Bass Strait oil, gas. Latrobe Valley brown coal. East Gippsland eucalypt forests. A couple of small ski fields, plenty of good bush walks.

    Very pleasant.

  21. Several electorates around here: MPs include Darren Chester (Nats) and Russell Broadbent (Libs). It seems Darren may have displeased Barnaby, and Russell most certainly annoyed John Howard over asylum seeker policies.

    But generally, we are very well-behaved!
    🙂

  22. Thanks, Ambi.

    On cricket again I believe Smith has been sacked as captain of the Rajasthan Royals.

    Remember Shane Warne had a year out from 2003 for taking a banned diuretic. One year for Steve Smith seems barely enough.

    Sorry, I still like the bloke. My guess is that it was someone else’s idea and Smith failed to call it for what it was and just went along with it.

  23. Brian:

    30 spreadsheets??? What we all need is a simple, effective tax-system – not a convoluted Pester-The-Public waste of time. Thanks for taking the time out to speak with us.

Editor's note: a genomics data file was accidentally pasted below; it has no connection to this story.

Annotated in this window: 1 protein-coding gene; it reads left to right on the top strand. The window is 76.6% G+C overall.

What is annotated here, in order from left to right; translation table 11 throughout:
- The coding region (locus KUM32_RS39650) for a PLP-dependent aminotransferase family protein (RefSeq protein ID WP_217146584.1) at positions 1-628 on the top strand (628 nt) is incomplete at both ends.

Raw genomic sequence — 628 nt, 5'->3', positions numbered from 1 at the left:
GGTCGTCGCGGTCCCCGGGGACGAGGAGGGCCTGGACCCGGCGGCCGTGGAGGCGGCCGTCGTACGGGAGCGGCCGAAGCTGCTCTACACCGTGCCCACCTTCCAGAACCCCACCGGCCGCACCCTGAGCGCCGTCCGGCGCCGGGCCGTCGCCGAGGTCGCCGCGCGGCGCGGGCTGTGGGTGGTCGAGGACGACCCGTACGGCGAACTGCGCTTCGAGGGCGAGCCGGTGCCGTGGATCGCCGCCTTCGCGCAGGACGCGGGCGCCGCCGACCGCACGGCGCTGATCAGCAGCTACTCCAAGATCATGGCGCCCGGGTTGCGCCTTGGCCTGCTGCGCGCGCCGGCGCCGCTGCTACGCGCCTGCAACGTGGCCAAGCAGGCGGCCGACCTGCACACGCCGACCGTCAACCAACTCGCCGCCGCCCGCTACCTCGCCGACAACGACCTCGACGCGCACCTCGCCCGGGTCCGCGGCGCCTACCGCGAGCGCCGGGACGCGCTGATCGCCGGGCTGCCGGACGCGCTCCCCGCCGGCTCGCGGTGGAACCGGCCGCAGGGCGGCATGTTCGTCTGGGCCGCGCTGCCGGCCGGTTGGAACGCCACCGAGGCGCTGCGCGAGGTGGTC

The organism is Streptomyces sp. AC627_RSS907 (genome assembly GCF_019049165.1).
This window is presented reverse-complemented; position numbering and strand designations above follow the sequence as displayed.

Hope your relatives from Mississauga really enjoy themselves here.

    Trump and his courtiers? Losers all!

  24. Oh Brian,

    Shane just took something his Mum was prescribed. He didn’t realise. He was blameless.

    I like Mr Smith too…..

    Now the Poms are wondering how Aussie bowlers achieved reverse swing unexpectedly during the recent Ashes series.

    Shame, shame, shame.

  25. Hmmm just a thought… Why would we cheat with such a talented team? Why would they risk all and cheat?
    Maybe the whole international game is corrupt. We have seen cheating before from India and South Africa. Is it possible Oz just got tired of looking for the level field?
    Just a thought….

  26. A friend said years ago he refused to watch le Tour de France because so many of the riders were dopes.

    This was well before the Lance Armstrong disaster.

    BTW, it’s sadly amusing to see a particular book appear in opp shops…
    Lance Armstrong, It’s Not About The Bike.

    Indeed, Mr Armstrong.
    It was not about the bike.
    Shame, shame, shame.

  27. The CM this morning had a list of ball tampering instances. I think it was not complete, but all Poms, Pakis and South Africans. Current SA captain was mentioned twice, once for rubbing the ball on his zip, for which he was pinged. The second was after the match was over, rubbing spit into one side of the ball. Faf says he was only shining the ball and that is OK. Coincidentally he was loading one side with moisture to make it heavier.